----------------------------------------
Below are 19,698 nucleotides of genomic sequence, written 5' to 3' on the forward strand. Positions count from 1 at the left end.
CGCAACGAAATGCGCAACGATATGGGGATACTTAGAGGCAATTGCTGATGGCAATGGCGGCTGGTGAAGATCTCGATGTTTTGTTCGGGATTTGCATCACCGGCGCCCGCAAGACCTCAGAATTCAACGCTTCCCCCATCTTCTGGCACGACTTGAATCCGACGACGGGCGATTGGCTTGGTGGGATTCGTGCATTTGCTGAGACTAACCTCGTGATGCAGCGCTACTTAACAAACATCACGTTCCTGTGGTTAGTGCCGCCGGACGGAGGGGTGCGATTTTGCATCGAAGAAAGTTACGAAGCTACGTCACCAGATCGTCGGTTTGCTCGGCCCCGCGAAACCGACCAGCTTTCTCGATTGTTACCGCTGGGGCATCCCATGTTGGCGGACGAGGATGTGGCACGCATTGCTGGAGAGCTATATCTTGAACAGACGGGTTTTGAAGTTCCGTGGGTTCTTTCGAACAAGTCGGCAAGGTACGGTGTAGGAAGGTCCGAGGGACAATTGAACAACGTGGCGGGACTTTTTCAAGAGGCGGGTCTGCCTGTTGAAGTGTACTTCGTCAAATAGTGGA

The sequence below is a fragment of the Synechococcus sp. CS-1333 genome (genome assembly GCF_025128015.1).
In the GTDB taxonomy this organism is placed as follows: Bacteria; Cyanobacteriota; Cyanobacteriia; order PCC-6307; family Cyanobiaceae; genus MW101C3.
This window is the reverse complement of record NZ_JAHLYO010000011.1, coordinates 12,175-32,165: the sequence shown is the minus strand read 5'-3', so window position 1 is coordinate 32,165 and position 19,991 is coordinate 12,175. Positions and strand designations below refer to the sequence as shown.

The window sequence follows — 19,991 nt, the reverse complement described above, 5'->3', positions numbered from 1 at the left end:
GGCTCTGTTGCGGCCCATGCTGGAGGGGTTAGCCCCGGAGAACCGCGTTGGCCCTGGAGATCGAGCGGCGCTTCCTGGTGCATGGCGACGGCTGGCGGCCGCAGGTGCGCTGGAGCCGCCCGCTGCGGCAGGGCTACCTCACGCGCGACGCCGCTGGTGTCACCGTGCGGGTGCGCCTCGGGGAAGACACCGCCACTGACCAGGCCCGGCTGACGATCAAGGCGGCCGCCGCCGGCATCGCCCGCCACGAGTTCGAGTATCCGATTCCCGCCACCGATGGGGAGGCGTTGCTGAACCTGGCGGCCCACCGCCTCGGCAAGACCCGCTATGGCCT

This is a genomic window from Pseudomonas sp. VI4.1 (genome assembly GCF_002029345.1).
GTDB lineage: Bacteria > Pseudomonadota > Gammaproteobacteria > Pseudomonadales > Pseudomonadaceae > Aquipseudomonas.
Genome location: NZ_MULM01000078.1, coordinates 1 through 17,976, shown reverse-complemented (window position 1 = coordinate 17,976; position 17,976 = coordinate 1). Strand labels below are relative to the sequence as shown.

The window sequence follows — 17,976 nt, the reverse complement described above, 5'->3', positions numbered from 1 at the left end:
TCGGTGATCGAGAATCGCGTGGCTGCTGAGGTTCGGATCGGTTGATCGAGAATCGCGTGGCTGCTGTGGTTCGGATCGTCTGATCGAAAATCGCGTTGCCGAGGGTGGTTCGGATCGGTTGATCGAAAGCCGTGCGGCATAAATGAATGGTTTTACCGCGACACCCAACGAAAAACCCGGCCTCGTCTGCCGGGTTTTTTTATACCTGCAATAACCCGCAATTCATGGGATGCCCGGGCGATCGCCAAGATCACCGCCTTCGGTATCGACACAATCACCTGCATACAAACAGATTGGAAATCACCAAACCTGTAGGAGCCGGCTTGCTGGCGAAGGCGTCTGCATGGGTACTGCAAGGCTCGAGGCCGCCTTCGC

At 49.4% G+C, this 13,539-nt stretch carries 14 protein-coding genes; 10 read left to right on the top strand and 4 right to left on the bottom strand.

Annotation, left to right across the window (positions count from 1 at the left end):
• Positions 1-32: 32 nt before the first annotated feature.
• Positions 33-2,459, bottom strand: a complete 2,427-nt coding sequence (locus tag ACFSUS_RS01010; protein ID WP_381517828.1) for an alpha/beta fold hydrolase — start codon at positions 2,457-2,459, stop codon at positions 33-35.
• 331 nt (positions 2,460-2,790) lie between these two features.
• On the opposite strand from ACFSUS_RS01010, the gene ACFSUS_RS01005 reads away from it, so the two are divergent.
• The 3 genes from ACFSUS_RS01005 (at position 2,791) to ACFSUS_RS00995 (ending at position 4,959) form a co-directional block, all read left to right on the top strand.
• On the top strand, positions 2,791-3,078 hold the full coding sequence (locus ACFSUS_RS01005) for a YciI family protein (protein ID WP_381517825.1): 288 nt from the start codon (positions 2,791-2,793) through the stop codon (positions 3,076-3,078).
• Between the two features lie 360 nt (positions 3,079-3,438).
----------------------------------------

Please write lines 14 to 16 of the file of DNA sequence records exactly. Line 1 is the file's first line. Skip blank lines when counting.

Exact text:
Annotation, left to right across the window (positions count from 1 at the left end):
• Positions 1-32: 32 nt before the first annotated feature.
• Positions 33-2,459, bottom strand: a complete 2,427-nt coding sequence (locus tag ACFSUS_RS01010; protein ID WP_381517828.1) for an alpha/beta fold hydrolase — start codon at positions 2,457-2,459, stop codon at positions 33-35.